(9) Is not Calno as Carchemish?--The six names obviously pointed to more recent conquests in which Sargon and his predecessors had exulted. One after another they had fallen. Could Judah hope to escape? (1) Calno, the Calneh of Genesis 10:10, Amos 6:2. That prophet had held up its fate in vain as a warning to Samaria. It has been identified by Kay with Ctesiphon on the east bank of the Tigris, by Lenormant (Manual, i. 80) with Ur of the Chaldees and with the ruins known now as the Mugheir, by Rawlinson (Five Great Monarchies, i. 20) with Nipur. The Assyrian form, Kil-Anu, means the "house" or "temple" of Anu, an Assyrian deity). Sennacherib (Lenormant i. 398), speaks of having reconquered it after a Chaldean revolt, and sold its inhabitants as slaves. The LXX. version, which instead of naming Carchemish, gives "Calane, where the tower was built," seems to imply a tradition identifying that city with the Tower of Babel of Genesis 11:4. (2) Carchemish. Few cities of the ancient world occupied a more prominent position than this. Its name has been explained as meaning the Tower of Chemosh, and so bears witness to the widespread cultus of the deity whom we meet with in Biblical history as the "abomination of the Moabites" (1Kings 11:7). It has been commonly identified with the Circesium of Greek historians, but the inscriptions found by Mr. George Smith at Tarabolos (the Hierapolis of the Greeks) on the banks of the Euphrates, at its junction with the Kyabur, prove that this is the true representative of the great commercial city of the old Hittite kings (Times, Aug. 23, 1876). Its importance is shown by the frequent occurrence of the name, in its Egyptian form of Karakumusha, in the record of Egyptian kings. Thothmes I. (circa B.C. 1600) conquered it, and, as a result of his campaign, strengthened the forces of Egypt with the chariots and horses for which it was afterwards conspicuous (Lenormant, Manual, 1 p. 229). Thothmes III. built a fortress there to guard the passage of the Euphrates (ibid. 1 p. 232), the ruins of which, with Egyptian inscriptions and works of Egyptian manufacture, have recently been found there (ibid. 1 p.,263). It revolted against Ramses II. (the Sesostris of the Greeks), with the Hittites and Ph?nicians, and other nations, but was subdued by him in the expedition in which the victorious issue is recorded on the monument on the Nahr-el-Kelb near Beyr�t. Shalmaneser IV. (contemporary with Ahab) records that he demolished and burnt it (ibid. 1 p. 380). Tiglath-pileser II., the king to whom Ahaz paid tribute, received tribute from its king in B.C. 742 (ibid. 1 p. 389). The last two victories are probably referred to in the boast now before us. At a later period it was conspicuous for the great defeat of Pharaoh Necho's army by Nebuchadnezzar (see notes on Jeremiah 46:2). Its commercial importance is indicated by the fact that the "mana (Heb., manah) of Carchemish" appears in numerous cuneiform inscriptions as the standard weight of the time, just as that of Troyes, in the commerce of the Middle Ages, is shown by the survival of the name in the "Troy weight" of our arithmetic books (Records of the Past, vii. 114).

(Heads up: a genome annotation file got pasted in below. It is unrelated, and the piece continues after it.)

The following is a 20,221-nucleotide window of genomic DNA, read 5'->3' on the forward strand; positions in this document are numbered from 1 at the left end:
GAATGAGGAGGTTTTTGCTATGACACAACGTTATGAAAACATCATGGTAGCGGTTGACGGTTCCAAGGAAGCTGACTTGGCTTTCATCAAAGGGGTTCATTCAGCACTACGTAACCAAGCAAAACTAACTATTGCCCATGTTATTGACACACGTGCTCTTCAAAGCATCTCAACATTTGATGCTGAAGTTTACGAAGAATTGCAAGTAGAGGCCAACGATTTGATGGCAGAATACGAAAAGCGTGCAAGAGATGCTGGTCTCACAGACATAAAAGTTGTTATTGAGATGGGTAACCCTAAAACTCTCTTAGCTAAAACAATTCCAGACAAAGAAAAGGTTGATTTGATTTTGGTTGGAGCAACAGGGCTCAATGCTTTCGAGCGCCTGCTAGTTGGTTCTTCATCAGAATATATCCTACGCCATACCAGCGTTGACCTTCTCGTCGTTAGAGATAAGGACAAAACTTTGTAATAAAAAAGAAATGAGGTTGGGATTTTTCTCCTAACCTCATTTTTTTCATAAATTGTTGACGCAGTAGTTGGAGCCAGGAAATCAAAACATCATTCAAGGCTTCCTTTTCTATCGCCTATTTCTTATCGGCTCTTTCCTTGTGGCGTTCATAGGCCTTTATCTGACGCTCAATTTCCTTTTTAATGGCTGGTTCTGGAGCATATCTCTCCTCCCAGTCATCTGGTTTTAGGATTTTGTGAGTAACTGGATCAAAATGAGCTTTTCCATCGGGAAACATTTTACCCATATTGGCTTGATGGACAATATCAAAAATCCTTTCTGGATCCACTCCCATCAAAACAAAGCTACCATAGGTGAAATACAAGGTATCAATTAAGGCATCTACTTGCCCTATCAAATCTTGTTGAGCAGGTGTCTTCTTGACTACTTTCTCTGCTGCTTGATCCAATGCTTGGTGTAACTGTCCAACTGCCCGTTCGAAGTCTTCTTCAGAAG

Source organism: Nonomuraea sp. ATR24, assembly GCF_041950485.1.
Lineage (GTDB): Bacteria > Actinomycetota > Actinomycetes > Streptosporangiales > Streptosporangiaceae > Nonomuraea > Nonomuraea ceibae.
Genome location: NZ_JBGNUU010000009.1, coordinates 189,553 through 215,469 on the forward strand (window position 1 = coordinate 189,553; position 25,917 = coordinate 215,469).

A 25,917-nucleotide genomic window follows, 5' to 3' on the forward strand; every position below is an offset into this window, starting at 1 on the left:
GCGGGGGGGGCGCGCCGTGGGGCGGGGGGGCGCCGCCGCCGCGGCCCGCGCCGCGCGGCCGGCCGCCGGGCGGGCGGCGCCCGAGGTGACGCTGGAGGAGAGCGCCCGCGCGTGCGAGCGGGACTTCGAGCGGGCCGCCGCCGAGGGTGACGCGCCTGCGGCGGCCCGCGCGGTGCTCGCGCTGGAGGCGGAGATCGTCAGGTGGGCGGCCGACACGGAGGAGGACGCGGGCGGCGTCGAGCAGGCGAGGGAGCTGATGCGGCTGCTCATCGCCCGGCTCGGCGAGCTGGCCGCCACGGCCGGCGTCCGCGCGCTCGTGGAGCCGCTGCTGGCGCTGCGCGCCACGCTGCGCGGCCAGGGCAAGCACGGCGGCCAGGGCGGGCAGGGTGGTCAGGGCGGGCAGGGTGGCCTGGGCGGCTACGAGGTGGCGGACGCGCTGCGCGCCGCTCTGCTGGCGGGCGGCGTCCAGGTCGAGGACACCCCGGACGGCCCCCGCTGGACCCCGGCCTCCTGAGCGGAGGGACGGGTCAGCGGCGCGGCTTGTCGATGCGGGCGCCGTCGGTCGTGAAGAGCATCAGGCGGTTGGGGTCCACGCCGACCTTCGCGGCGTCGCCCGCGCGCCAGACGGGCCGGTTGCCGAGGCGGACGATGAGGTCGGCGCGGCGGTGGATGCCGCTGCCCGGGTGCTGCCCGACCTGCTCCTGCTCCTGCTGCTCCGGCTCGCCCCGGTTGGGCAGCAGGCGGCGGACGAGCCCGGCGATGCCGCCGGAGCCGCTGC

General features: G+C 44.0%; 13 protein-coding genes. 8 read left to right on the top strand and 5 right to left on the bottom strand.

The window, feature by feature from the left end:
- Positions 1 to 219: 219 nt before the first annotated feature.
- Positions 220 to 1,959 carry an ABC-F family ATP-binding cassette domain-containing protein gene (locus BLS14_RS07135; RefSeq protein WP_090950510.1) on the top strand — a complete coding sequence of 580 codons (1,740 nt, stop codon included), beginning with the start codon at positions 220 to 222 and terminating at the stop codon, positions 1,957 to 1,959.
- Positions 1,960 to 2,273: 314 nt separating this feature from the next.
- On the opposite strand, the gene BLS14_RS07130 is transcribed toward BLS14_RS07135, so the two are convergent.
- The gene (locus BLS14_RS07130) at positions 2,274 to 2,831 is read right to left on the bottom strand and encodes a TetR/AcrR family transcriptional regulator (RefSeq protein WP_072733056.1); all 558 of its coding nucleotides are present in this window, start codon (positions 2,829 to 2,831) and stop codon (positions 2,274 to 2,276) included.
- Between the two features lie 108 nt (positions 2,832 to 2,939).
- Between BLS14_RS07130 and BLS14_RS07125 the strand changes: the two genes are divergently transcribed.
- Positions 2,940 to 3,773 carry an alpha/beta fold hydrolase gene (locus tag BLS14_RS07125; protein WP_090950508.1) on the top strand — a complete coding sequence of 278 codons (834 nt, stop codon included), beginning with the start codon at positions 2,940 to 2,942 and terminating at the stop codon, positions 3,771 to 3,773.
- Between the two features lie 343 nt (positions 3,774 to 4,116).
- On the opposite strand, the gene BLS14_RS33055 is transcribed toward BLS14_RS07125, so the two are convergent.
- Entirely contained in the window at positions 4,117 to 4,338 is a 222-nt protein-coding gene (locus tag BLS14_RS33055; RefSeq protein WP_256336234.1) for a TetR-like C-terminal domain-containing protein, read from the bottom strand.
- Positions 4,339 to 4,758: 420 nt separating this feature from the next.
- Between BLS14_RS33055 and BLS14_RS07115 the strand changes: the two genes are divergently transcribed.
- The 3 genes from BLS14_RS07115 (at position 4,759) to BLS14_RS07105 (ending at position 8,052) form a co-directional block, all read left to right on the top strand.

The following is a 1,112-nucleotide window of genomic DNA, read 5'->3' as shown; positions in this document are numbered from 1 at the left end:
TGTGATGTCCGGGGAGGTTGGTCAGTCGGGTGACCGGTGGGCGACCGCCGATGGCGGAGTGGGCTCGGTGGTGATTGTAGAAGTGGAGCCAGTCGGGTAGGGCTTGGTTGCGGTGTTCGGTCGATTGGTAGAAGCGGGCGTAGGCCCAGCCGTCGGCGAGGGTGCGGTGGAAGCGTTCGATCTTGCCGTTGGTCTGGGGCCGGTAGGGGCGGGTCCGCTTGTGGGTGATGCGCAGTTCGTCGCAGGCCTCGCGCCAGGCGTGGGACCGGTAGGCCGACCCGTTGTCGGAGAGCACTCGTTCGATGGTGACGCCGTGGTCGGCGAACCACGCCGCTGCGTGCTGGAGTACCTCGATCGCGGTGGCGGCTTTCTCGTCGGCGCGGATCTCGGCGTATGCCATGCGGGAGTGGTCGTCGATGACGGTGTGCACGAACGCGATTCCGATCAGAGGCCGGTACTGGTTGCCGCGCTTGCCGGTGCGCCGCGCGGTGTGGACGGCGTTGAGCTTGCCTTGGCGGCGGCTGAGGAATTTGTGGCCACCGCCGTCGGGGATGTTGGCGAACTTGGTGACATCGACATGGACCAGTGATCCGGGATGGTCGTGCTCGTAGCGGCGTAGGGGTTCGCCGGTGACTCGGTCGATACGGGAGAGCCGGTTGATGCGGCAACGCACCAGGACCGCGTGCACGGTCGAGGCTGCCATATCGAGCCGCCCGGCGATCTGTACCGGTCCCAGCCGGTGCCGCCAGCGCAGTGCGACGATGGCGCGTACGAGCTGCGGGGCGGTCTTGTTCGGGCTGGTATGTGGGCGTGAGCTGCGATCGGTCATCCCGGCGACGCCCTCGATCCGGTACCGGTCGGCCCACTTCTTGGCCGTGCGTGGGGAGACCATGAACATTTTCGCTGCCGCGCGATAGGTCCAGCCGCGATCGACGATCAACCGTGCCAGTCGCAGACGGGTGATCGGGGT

Is not Hamath as Arpad?--(1) Hamath on the Orontes, the capital of an Aramaean kingdom, was prominent in the history of the East. Under its kings Toi and Joram it paid tribute to David (2Samuel 8:9-10). It fell under the power of Jeroboam II. of Israel (2Kings 14:25). In conjunction with Damascus it revolted against Shalmaneser IV., and was subdued by him (Lenormant's Manual, 1 p. 380). Its king was first among the tributary princes under Tiglath-pileser II. after having joined with Pekah and Rezin in their revolt (ibid. 1 p. 389). Lastly, to come to the date of the present prophecy, it again revolted, in conjunction, as before, with Damascus and Samaria, and was again subdued by Sargon (ibid. 1 p. 393). (2) Of the early history of Arpad we know less, but it appears as having sustained a three years' siege from the forces of Tiglath-pileser II. It joined Hamath in its revolt against Sargon, and was again, as this verse implies, subdued by him. It is always united in the Old Testament with Hamath (Isaiah 36:19; Isaiah 37:13). Under the name of Erfad it is still traceable about nine miles from Aleppo (Lenormant, 1 pp. 389, 393).